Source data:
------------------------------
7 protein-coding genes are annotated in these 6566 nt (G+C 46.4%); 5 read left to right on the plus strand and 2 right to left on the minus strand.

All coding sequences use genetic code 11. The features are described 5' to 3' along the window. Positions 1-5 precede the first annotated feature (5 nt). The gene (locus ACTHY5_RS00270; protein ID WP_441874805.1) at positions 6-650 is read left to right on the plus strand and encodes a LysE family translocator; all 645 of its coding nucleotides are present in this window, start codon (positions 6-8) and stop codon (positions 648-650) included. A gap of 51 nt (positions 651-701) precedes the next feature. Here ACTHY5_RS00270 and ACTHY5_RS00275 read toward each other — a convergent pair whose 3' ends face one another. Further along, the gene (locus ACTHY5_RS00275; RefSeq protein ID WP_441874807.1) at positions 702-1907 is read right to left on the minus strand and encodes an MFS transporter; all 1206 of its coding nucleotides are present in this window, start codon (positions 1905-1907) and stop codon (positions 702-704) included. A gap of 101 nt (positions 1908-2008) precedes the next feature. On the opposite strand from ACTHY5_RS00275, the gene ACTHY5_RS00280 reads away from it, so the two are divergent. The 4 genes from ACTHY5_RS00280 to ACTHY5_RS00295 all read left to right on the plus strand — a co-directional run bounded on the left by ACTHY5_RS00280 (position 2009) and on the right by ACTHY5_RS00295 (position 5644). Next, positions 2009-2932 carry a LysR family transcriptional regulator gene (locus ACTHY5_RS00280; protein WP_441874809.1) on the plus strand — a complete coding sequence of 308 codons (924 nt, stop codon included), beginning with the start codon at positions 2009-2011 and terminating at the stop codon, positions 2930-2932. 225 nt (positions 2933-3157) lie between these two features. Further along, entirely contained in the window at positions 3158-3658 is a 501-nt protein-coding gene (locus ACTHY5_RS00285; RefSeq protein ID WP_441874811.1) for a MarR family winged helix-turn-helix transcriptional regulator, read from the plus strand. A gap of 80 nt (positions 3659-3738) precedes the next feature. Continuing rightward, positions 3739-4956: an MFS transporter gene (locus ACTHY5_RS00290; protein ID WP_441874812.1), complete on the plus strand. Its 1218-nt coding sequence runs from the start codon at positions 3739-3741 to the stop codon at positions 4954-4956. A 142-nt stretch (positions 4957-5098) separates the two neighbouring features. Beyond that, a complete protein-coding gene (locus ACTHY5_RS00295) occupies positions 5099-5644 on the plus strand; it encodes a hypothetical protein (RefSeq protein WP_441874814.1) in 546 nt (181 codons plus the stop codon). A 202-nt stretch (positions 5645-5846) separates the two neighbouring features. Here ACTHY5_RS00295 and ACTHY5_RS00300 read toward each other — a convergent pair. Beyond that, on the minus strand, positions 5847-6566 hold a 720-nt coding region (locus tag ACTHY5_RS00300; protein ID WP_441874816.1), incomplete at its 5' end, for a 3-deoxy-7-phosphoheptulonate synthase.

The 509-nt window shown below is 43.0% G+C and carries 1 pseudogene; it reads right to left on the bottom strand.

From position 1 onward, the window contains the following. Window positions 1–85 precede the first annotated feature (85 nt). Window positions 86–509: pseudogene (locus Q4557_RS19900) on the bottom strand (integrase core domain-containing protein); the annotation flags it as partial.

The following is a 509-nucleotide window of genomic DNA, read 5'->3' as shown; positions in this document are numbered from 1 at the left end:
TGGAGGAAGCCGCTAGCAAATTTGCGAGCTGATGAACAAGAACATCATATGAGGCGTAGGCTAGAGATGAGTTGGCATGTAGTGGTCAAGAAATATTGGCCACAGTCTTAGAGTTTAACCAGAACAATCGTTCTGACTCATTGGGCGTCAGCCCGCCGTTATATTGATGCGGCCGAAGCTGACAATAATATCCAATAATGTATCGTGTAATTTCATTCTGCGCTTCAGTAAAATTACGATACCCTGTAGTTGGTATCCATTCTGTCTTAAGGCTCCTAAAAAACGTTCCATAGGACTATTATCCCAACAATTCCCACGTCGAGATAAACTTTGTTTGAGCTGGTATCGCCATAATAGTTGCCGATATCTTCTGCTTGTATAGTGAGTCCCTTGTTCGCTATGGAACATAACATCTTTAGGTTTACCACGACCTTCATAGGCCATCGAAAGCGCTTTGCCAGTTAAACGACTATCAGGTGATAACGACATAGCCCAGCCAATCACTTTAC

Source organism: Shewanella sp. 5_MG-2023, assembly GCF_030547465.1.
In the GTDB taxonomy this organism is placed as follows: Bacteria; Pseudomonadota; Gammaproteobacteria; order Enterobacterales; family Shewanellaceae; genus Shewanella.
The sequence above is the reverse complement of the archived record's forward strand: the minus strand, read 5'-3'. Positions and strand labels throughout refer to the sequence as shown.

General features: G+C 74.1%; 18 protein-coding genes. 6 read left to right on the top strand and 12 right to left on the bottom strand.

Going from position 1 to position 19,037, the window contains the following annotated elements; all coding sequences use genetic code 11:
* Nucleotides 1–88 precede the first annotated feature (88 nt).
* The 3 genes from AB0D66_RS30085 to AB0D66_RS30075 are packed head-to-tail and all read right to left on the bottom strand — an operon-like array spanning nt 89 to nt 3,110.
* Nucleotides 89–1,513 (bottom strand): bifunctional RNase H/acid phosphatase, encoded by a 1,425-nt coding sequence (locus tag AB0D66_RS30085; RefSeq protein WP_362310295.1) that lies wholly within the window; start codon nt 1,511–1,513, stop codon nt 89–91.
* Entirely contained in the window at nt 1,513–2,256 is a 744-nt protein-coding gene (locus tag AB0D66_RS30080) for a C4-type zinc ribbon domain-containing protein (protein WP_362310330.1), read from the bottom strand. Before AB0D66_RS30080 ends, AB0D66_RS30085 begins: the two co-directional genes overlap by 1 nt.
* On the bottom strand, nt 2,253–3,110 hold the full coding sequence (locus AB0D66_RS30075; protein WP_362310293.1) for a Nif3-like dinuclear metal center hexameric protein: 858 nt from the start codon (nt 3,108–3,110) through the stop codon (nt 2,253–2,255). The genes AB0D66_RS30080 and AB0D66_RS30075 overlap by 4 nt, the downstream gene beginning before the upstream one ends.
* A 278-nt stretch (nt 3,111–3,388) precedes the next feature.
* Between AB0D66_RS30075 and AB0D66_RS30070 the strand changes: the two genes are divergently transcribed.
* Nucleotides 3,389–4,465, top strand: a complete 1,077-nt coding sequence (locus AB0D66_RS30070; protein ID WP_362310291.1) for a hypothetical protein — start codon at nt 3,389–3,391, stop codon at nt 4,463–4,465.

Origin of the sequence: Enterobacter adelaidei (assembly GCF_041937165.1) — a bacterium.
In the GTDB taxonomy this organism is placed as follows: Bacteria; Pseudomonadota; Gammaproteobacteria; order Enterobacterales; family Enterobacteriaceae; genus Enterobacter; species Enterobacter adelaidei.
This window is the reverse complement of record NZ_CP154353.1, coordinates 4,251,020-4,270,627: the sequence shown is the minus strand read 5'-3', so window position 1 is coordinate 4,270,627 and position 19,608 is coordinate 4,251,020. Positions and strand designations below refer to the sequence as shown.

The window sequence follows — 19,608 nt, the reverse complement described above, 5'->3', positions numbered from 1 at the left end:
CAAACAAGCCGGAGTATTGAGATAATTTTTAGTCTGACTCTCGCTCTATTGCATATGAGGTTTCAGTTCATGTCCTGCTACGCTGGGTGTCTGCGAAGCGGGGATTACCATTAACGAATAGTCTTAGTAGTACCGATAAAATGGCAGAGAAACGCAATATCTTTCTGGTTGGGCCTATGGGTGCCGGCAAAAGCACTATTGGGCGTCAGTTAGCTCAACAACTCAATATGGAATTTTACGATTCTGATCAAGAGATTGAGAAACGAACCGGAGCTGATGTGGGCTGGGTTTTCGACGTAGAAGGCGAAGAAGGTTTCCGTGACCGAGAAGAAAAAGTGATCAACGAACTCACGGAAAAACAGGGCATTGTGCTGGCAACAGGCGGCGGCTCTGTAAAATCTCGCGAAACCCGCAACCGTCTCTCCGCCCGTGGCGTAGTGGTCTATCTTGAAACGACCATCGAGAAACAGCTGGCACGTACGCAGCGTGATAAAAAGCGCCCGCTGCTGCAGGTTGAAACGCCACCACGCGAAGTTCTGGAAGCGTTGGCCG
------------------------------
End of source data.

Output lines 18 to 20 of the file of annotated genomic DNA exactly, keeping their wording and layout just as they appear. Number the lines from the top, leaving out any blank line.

* Between AB0D66_RS30075 and AB0D66_RS30070 the strand changes: the two genes are divergently transcribed.
* Nucleotides 3,389–4,465, top strand: a complete 1,077-nt coding sequence (locus AB0D66_RS30070; protein ID WP_362310291.1) for a hypothetical protein — start codon at nt 3,389–3,391, stop codon at nt 4,463–4,465.

Origin of the sequence: Enterobacter adelaidei (assembly GCF_041937165.1) — a bacterium.